The same idea applies to nontraditional desk workers, such as aircrews. Even though you aren’t sitting at a desk, you’re still in a sitting position for long periods of time. Add in tight seating conditions, whole-body vibration, and high-Gs, and you’re now an elite sitter. While you might not spend more time in your aircraft than you do outside, these sitting conditions are worse than at a desk, especially if you’re too tall for your airframe. Much like a traditional desk worker, you’ll also have to work hard in your “on-feet” times to offset the negative effects from sitting.

“On-feet” time

On-feet time is any time not spent sitting for work or relaxation. It includes standing, exercising, walking, or any other activity. At least 30 minutes of your on-feet time should be spent exercising every day, ideally structured to combat the negative effects of your job. So for the sitters, both elite and non-elite alike, make time to work on static and dynamic core stability to maintain a good sitting position. You also want to get in at least 30 minutes of cardio each day. Sitting for at least 8 hours a day—common for a desk worker—can have severe negative health effects—including a higher risk of early death (before age 80). The only way to offset this is to get at least 150 minutes of moderate-intensity physical activity every week during your on-feet times.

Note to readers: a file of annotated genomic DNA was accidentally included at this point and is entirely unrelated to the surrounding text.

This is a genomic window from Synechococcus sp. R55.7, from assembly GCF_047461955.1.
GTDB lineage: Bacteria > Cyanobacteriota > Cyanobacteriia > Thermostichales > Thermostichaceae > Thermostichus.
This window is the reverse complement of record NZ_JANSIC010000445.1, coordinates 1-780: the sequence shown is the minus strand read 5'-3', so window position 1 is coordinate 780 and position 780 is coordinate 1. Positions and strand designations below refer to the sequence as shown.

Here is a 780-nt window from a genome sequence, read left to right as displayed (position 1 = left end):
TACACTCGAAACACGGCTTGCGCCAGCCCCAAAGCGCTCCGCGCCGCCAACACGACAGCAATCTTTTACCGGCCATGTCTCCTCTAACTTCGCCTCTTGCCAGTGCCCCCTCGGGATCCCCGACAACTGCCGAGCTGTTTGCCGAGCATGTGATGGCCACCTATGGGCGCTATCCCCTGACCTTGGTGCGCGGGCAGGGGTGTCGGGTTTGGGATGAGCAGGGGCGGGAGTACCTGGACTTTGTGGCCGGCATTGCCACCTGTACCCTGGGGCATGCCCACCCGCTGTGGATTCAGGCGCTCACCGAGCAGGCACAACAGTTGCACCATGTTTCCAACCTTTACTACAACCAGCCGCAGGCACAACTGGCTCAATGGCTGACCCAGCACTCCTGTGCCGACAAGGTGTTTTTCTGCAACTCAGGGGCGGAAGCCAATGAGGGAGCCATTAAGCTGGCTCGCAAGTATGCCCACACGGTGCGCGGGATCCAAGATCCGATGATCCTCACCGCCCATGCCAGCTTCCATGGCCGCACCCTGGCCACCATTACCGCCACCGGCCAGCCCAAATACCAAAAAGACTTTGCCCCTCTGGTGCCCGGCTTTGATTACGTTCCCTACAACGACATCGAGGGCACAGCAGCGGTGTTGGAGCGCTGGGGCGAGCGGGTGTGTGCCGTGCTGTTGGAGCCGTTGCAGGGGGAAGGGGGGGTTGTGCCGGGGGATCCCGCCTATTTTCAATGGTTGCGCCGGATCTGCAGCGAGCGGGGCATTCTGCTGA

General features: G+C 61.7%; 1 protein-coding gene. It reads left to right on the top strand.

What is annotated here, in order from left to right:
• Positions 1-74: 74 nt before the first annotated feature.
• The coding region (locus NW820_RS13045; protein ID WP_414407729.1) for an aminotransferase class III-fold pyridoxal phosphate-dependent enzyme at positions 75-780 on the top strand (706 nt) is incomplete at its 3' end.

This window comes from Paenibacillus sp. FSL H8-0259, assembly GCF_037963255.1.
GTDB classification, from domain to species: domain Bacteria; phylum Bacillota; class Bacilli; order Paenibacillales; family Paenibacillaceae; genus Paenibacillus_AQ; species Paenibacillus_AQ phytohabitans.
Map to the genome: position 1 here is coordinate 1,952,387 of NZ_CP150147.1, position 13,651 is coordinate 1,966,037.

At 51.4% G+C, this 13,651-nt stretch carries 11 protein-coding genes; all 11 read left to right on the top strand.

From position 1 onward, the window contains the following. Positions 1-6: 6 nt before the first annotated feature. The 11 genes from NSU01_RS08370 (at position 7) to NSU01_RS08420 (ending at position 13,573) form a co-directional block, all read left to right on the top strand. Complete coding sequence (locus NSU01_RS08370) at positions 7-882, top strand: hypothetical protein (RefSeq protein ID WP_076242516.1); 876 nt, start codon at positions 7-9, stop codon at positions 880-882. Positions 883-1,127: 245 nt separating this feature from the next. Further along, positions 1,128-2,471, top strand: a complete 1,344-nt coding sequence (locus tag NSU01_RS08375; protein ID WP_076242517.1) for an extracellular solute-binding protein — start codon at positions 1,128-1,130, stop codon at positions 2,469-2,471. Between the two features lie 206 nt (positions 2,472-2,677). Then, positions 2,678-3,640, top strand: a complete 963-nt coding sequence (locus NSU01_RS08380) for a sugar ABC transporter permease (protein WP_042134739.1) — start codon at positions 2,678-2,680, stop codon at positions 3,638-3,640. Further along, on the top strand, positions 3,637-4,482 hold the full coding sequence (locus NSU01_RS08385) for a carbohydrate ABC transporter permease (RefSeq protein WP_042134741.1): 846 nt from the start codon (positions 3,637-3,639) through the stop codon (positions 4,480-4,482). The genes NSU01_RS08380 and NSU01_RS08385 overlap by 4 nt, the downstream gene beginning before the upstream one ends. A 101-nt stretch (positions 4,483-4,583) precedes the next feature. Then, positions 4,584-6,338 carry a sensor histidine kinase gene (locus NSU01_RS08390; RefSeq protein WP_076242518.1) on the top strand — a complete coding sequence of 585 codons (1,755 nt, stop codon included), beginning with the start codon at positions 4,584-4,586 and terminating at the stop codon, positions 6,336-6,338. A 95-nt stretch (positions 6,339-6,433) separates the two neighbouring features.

High-intensity interval training

HIIT is often called functional training, especially when it’s run by commercial gyms. While this type of physical training might be functional for some, it’s not truly functional for everyone. Yet even if HIIT doesn’t match what you do day-to-day, you don’t need to scrap it for a lower-intensity workout. Just remember to build exercises into your routine to improve static core stability so you can have good posture while sitting or doing a less demanding job.


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References

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Alvar, B. A, Sell, K., Deuster, P.A. (2017). Tactical Strength and Conditioning: An Overview. In B. A. Alvar, K. Sell, & P. A. Deuster (Eds.), NSCA's Essentials of Tactical Strength and Conditioning. (pp. 4–5). Champaign, IL: Human Kinetics.

Celik, S., Celik, K., Dirimese, E., Taşdemir, N., Arik, T., & Büyükkara, İ. (2018). Determination of pain in musculoskeletal system reported by office workers and the pain risk factors. International Journal of Occupational Medicine and Environmental Health. doi:10.13075/ijomeh.1896.00901

Ekelund, U., Steene-Johannessen, J., Brown, W. J., Fagerland, M. W., Owen, N., Powell, K. E., . . . Lee, I. M. (2016). Does physical activity attenuate, or even eliminate, the detrimental association of sitting time with mortality? A harmonised meta-analysis of data from more than 1 million men and women. The Lancet, 388(10051), 1302–1310. doi:10.1016/s0140-6736(16)30370-1

Gaydos, S. J. (2012). Low back pain: Considerations for rotary-wing aircrew. Aviation, Space, and Environmental Medicine, 83(9), 879–889. doi:10.3357/asem.3274.2012

Functional fitness training: Is it right for you? The Mayo Clinic. Accessed 23 Sept 2020 at https://www.mayoclinic.org/healthy-lifestyle/fitness/in-depth/functional-fitness/art-20047680.